Judge LeRoy F. Millette Jr. made ample efforts to keep sniper suspect John Allen Muhammad’s trial in Manassas, Circuit Court Administrator Robert Marsh said Wednesday. Millette even discussed the possibility of busing jurors from Winchester to Manassas on a daily basis.
“He made the effort to keep the trial here. But once Mr. Ebert dropped his opposition, it was kind of a done deal,” said Marsh, who also acts as the Prince William judges’ spokesman.
Millette ordered Muhammad’s trial moved to Virginia Beach on Wednesday morning. Millette’s order said only that “good cause has clearly been shown that such a change of venue is necessary to ensure a fair and impartial trial.”
Commonwealth’s Attorney Paul B. Ebert dropped his objection to a change of venue Friday.
After discussions with Winchester judicial officials, the busing idea was dropped because a Winchester jury pool would be remarkably similar. Many in Winchester work in Washington, D.C., Fairfax and other Northern Virginia locations.
Marsh said Millette had considered several courthouses, including another Norfolk-area courthouse that volunteered its facilities and two federal courthouses in Virginia. Millette also discussed the issue with other judges at a recent conference.
Marsh said Millette’s primary concern when considering potential courthouses was security. Virginia Beach transports its prisoners from the jail to the courtroom in the same way Prince William does — via an underground tunnel and secure elevator. But the judge also had to consider areas with large enough populations to provide a jury pool, and proximity to the trial of Muhammad’s co-defendant, Lee Boyd Malvo in Chesapeake. Virginia Beach fit the bill on both counts.
Both jurisdictions cull jurors from voter registration indexes. Virginia Beach also selects jurors from Department of Motor Vehicle records. In both jurisdictions, jurors must be Virginia residents, and have been a resident of their jurisdiction for six months in order to serve.
“It’s not something you seek, but we are here to accommodate,” Virginia Beach Circuit Court Administrator Michael Davy said in a phone interview Wednesday. “It’s our job to do whatever we can to make it run efficiently.”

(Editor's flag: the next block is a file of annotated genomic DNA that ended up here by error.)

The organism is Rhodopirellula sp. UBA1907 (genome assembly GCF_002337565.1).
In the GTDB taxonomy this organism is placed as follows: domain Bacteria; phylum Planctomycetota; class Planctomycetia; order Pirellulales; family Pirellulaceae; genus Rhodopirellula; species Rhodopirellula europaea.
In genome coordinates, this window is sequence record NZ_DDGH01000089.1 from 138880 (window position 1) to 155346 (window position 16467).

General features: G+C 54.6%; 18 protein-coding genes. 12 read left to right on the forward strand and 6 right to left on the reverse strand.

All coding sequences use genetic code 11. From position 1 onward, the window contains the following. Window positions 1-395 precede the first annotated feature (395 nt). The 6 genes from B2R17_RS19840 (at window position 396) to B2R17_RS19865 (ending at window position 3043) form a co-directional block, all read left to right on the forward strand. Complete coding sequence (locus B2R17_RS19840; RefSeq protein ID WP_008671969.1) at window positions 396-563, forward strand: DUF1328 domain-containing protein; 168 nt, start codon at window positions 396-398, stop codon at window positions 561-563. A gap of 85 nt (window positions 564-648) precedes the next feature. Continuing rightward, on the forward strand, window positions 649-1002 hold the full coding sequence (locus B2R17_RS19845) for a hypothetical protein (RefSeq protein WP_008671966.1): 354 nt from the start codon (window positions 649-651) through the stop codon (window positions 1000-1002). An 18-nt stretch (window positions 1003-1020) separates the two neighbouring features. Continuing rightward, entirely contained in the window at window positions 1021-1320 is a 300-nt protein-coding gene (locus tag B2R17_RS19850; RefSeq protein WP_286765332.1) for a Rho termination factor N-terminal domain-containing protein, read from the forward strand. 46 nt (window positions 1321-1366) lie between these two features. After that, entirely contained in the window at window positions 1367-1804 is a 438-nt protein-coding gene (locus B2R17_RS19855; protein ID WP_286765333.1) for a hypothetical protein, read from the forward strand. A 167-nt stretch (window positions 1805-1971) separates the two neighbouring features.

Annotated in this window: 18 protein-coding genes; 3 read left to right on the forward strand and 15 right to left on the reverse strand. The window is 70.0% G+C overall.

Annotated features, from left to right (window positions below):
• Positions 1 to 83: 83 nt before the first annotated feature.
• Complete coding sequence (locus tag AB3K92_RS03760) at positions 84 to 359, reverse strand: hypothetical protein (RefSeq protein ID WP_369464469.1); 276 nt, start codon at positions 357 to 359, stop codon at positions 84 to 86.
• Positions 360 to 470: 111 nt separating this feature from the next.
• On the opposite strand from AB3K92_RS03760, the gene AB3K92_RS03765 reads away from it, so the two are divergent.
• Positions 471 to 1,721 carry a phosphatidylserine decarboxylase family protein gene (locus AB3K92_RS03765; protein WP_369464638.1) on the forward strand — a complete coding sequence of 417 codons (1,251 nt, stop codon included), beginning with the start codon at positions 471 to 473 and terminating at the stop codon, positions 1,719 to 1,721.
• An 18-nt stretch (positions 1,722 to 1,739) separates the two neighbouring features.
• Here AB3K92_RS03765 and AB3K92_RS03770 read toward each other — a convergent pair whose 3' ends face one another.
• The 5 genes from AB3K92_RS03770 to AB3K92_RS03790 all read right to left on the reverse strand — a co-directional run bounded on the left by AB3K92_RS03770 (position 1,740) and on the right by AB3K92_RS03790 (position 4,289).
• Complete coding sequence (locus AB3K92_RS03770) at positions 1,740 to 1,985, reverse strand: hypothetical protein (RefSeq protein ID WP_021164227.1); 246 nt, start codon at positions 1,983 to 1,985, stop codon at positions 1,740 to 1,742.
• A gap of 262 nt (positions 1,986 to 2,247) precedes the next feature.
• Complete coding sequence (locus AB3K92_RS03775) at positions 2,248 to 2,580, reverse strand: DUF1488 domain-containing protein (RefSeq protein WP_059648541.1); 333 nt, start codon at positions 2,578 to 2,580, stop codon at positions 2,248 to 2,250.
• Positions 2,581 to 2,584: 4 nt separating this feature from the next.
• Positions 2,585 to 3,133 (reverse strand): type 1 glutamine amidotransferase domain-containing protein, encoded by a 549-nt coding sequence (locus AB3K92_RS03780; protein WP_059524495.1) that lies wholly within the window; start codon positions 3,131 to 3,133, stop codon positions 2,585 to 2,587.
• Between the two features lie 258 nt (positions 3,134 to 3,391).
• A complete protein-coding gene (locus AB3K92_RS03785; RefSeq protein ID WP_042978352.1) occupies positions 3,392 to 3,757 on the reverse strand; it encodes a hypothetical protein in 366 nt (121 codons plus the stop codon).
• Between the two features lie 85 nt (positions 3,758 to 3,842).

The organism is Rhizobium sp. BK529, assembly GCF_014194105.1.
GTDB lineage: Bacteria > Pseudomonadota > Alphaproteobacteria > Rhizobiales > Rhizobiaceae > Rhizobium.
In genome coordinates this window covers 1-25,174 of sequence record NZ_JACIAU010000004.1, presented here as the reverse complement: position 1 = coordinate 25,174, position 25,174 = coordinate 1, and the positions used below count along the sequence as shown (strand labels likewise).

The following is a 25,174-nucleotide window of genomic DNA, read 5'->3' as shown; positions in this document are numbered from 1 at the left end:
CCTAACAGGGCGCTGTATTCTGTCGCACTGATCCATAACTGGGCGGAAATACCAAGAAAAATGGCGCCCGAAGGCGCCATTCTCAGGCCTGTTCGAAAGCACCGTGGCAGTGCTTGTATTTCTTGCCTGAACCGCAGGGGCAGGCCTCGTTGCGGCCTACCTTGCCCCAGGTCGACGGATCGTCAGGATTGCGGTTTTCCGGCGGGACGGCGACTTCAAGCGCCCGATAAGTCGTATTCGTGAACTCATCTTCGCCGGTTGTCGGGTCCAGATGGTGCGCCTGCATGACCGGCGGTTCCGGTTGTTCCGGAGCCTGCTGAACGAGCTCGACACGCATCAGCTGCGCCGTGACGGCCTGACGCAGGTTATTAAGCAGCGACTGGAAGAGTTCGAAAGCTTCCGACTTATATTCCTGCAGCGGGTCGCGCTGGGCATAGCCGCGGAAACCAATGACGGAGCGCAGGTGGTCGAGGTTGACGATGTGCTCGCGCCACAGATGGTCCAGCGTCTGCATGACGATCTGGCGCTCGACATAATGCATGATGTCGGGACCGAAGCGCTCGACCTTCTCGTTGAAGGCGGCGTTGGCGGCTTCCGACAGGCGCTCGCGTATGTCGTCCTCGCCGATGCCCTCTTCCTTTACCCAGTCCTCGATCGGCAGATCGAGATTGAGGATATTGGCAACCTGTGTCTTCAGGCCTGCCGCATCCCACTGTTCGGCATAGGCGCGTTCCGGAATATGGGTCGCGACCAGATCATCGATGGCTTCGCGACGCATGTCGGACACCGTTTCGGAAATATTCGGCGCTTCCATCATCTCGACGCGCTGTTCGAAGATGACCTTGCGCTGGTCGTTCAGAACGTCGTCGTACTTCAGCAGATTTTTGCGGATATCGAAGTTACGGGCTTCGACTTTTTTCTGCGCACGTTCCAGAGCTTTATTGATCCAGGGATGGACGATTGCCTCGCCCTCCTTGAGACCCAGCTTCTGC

Muhammad, 42, and Malvo, 18, are charged with committing a series of shootings in the Washington, D.C.-metro area in the fall of 2002. Ten people died and four were injured. The pair have also been connected to shootings in Alabama, Georgia, Louisiana and Washington state.
In Prince William, Muhammad is charged with the death of Dean Harold Meyers, 53, who was filling his gas tank at the Sunoco station on Sudley Road, north of Manassas, when he was shot. Muhammad is scheduled for trial Oct. 14. Malvo is to go on trial Nov. 10 for the fatal shooting of FBI analyst Linda Franklin outside a Home Depot store in Falls Church.
Both Davy and Marsh agreed that moving the trial would probably not create additional expense for the individual jurisdictions, since much of the cost for the trial is carried by the Commonwealth. There would be a local loss of hotel and restaurant revenues, Marsh pointed out.
All hearings prior to the trial will take place in Manassas, and Muhammad himself will remain in the Prince William/Manassas Adult Detention Center until the trial, Marsh said. Millette will be accompanied to Virginia Beach by his law clerk, his court room clerk, and his bailiff.
Even after October, Muhammad may not have seen the last of Manassas courtrooms: Should a Virginia Beach jury find him guilty, Muhammad will be back in Manassas for sentencing approximately four to six weeks after the Virginia Beach jury recommends a sentence. By Virginia law, jurors recommend a sentence but a judge imposes it. A judge can sentence less than the jury recommendation, but not more.